Red-shouldered Hawk (Buteo Lineatus)
- Assessment Summary
- Executive Summary
- COSEWIC History, Mandate, Membership and Definitions
- Lists of Figures and Tables
- Species Information
- Population Sizes and Trends
- Limiting Factors and Threats
- Special Significance of the Species
- Existing Protection or Other Status Designations
- Technical Summary
- Acknowledgements and Authorities Contacted
- Information Sources and Biographical Summary of the Report Writer
COSEWIC Status Report
The Accipitridae family is comprised of 233 species worldwide (Dickinson 2003). The genus Buteo is the largest in the family, and contains 26 species. There are five recognized subspecies of Buteo lineatus: lineatus, alleni, extimus, texanus, and elegans (Crocoll 1994) that are separated based on geography and physical characteristics. The lineatus subspecies is found in the eastern half of North America from central Ontario (46th parallel) south to the east coast of Mexico (Crocoll 1994). Lineatus, the only subspecies confirmed in Canada, is the subject of this report.
The Red-shouldered Hawk is a medium-sized hawk that can be distinguished by its reddish-brown shoulder patches, notched outer four primaries and less than half-feathered tarsus. Its upper parts are mainly brown, its tail blackish above and whitish below with several wide dark bars with intervening narrow white bars and a white tip. Its underparts are white with reddish-brown barring. Females are larger than males but have similar colouring. Immatures are more uniformly brown with streaking on the underparts and numerous whitish crossbars on the brownish tail. The immature plumage is retained for 18 months before it moults into adult plumage (Bent 1937). In the field, the Red-shouldered Hawk is most often confused with the Red-tailed Hawk (Buteo jamaicensis) and the Broad-winged Hawk (B. platypterus). The Red-shouldered Hawk can be distinguished from other hawks by shape (longer tail and rounded wing-tips), flight action (fast flapping) and a crescent-shaped translucent panel in the outer primaries (Crocoll 1994). The most common vocalization is the “kee-aah” call that is given early in the breeding season.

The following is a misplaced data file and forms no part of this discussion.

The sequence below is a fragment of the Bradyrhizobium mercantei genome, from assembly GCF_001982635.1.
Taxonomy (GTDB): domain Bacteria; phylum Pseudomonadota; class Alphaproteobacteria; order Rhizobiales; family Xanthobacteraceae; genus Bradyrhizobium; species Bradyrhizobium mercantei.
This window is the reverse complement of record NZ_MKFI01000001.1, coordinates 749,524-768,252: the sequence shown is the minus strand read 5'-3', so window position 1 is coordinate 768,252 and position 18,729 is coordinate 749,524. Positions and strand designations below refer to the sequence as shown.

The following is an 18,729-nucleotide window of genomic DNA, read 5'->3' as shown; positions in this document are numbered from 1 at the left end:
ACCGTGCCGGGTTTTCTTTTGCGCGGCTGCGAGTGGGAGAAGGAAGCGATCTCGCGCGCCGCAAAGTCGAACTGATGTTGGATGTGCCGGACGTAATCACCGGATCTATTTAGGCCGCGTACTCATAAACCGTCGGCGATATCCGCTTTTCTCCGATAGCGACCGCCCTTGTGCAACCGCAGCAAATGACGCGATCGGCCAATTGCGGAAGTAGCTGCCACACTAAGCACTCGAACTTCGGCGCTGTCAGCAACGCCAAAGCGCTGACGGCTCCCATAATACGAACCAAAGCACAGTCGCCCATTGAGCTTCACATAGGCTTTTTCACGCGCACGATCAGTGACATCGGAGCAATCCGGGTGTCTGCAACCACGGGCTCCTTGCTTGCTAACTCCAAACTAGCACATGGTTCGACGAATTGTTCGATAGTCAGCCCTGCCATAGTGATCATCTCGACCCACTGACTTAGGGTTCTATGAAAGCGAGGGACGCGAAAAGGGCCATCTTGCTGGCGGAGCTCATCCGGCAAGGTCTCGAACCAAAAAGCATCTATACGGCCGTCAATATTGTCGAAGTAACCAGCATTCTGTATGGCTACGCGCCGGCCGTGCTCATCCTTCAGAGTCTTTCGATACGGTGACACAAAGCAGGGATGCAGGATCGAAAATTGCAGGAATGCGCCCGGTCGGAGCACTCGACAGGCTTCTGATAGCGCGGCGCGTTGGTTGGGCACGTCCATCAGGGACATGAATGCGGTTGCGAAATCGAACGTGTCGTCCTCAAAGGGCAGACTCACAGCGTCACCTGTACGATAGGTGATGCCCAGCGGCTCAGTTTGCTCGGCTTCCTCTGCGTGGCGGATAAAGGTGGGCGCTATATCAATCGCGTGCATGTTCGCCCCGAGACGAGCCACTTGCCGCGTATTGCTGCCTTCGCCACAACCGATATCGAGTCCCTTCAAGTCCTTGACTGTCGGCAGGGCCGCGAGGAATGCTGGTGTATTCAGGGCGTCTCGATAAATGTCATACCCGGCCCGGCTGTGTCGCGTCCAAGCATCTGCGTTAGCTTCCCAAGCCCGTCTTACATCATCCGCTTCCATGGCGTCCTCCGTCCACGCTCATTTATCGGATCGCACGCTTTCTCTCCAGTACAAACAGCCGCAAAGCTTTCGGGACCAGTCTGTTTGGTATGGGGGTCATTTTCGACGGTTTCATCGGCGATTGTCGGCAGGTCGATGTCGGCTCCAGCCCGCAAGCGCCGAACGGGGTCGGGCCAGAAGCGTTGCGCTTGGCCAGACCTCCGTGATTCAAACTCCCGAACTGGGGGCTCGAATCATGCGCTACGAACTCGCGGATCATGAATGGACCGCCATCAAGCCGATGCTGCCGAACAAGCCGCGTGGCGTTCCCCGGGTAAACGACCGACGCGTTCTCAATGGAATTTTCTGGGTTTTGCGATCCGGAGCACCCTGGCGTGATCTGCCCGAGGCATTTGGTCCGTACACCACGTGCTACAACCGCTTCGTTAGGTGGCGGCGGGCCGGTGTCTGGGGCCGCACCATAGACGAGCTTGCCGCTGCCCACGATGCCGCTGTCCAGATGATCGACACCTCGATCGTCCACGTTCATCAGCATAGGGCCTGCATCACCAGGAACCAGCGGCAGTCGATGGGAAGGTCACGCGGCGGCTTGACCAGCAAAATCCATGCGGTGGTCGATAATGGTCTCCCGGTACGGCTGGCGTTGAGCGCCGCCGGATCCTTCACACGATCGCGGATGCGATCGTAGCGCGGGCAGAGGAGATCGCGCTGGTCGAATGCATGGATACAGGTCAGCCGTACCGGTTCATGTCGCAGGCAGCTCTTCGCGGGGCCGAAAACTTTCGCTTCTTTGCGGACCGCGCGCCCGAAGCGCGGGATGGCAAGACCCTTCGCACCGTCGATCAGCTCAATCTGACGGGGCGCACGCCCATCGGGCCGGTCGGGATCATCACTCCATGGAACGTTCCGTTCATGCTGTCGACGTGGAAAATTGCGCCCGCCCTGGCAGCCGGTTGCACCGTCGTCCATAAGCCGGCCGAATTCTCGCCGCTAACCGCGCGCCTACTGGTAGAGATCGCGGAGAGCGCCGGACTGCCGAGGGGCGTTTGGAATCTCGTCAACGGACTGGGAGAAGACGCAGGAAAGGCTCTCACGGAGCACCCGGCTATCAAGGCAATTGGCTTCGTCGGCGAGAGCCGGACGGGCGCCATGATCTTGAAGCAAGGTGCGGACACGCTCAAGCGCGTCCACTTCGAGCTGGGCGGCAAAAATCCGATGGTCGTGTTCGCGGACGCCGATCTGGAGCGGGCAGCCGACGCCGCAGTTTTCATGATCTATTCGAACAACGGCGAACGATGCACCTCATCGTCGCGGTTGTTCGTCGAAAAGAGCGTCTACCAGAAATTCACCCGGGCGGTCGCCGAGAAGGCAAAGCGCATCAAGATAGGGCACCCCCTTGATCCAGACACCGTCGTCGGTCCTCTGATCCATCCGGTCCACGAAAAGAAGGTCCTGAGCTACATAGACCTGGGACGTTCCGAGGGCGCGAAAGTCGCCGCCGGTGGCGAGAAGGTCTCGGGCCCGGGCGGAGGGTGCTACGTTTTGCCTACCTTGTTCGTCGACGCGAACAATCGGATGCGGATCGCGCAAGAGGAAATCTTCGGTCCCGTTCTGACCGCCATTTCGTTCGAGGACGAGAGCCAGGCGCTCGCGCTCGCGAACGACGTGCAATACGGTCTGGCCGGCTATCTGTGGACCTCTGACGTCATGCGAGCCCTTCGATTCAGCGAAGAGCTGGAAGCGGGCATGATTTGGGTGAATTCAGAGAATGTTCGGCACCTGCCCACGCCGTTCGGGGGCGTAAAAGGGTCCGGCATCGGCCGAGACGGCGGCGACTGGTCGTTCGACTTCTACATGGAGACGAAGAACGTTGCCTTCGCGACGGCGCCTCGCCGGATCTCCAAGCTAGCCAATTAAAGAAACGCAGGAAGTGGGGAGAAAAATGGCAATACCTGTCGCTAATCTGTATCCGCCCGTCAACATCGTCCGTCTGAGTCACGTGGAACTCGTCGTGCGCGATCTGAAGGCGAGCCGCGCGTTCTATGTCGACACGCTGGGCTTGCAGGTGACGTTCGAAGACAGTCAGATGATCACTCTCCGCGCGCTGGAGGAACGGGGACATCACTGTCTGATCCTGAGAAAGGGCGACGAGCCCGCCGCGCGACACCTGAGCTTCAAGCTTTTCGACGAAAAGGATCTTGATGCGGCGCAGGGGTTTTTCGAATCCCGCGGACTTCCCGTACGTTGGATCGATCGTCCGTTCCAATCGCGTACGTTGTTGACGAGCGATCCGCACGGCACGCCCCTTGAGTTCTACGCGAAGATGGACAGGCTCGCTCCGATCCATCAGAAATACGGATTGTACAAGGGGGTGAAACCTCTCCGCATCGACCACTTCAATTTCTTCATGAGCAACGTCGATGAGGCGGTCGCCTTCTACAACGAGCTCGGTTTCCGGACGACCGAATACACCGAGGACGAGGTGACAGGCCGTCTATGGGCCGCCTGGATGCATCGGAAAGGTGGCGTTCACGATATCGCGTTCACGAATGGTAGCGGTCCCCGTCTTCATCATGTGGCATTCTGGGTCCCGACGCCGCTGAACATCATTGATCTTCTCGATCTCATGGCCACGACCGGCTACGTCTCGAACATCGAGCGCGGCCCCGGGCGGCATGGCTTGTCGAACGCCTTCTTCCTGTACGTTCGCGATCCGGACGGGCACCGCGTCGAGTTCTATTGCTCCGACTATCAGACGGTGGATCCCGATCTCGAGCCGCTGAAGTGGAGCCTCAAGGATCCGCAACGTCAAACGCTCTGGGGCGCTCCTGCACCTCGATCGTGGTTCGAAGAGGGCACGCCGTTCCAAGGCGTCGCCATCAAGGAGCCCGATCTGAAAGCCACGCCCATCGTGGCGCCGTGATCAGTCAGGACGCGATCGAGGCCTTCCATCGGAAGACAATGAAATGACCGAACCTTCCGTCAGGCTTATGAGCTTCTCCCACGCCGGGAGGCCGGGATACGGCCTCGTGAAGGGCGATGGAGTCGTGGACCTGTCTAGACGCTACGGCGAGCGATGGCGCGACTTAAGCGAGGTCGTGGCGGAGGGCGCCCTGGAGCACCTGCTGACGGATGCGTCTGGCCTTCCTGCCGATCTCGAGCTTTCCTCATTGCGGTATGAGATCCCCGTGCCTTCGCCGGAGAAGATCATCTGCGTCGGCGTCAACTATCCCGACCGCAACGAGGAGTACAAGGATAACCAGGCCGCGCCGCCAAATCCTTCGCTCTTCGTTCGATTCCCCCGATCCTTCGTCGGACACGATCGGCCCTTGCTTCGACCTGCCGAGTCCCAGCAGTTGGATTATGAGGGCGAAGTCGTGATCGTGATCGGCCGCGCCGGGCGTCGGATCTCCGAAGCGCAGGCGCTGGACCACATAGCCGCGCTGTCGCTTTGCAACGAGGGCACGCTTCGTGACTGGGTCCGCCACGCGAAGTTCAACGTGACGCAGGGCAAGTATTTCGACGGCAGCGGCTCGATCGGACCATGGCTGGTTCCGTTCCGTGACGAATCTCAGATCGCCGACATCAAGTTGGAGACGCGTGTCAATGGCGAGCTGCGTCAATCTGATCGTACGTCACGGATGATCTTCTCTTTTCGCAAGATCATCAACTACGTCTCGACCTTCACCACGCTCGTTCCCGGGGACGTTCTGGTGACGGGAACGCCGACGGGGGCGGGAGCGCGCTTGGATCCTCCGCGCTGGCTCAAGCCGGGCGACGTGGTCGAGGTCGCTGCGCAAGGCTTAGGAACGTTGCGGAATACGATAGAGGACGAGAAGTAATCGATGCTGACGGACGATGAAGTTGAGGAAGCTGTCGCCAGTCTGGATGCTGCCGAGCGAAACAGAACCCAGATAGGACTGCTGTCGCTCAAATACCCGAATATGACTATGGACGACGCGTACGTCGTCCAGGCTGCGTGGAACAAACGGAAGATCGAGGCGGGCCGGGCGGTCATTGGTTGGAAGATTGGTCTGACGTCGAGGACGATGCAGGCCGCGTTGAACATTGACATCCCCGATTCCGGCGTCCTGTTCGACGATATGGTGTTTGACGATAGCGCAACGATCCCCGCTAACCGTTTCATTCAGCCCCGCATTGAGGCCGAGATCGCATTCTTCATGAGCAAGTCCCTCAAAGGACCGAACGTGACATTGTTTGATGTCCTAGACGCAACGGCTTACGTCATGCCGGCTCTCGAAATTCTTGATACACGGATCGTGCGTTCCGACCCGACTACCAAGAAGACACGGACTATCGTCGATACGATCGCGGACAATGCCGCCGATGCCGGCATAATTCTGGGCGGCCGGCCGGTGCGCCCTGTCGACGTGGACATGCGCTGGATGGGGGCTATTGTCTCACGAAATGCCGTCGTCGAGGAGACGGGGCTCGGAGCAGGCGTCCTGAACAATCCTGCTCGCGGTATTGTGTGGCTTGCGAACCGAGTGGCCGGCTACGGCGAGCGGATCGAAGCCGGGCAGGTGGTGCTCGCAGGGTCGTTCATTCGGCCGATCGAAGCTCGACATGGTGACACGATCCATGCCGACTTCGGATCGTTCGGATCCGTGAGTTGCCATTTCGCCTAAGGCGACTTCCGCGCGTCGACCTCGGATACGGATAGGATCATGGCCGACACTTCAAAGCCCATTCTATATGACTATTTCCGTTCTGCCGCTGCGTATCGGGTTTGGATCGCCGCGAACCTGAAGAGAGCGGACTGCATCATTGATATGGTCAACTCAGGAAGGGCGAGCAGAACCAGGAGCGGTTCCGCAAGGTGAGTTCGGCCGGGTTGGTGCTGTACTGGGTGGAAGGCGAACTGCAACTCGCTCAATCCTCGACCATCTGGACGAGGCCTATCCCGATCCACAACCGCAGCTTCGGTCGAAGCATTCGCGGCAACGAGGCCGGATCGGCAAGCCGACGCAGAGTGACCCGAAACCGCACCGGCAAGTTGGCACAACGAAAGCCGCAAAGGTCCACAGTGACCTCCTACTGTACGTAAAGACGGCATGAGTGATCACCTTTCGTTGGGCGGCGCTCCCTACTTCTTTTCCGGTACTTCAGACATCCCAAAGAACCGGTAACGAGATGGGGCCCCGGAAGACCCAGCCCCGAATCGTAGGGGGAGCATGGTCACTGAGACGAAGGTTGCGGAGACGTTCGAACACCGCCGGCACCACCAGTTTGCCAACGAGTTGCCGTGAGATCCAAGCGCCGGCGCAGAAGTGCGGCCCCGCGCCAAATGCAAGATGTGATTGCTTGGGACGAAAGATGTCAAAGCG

There is no information available.
- Date Modified: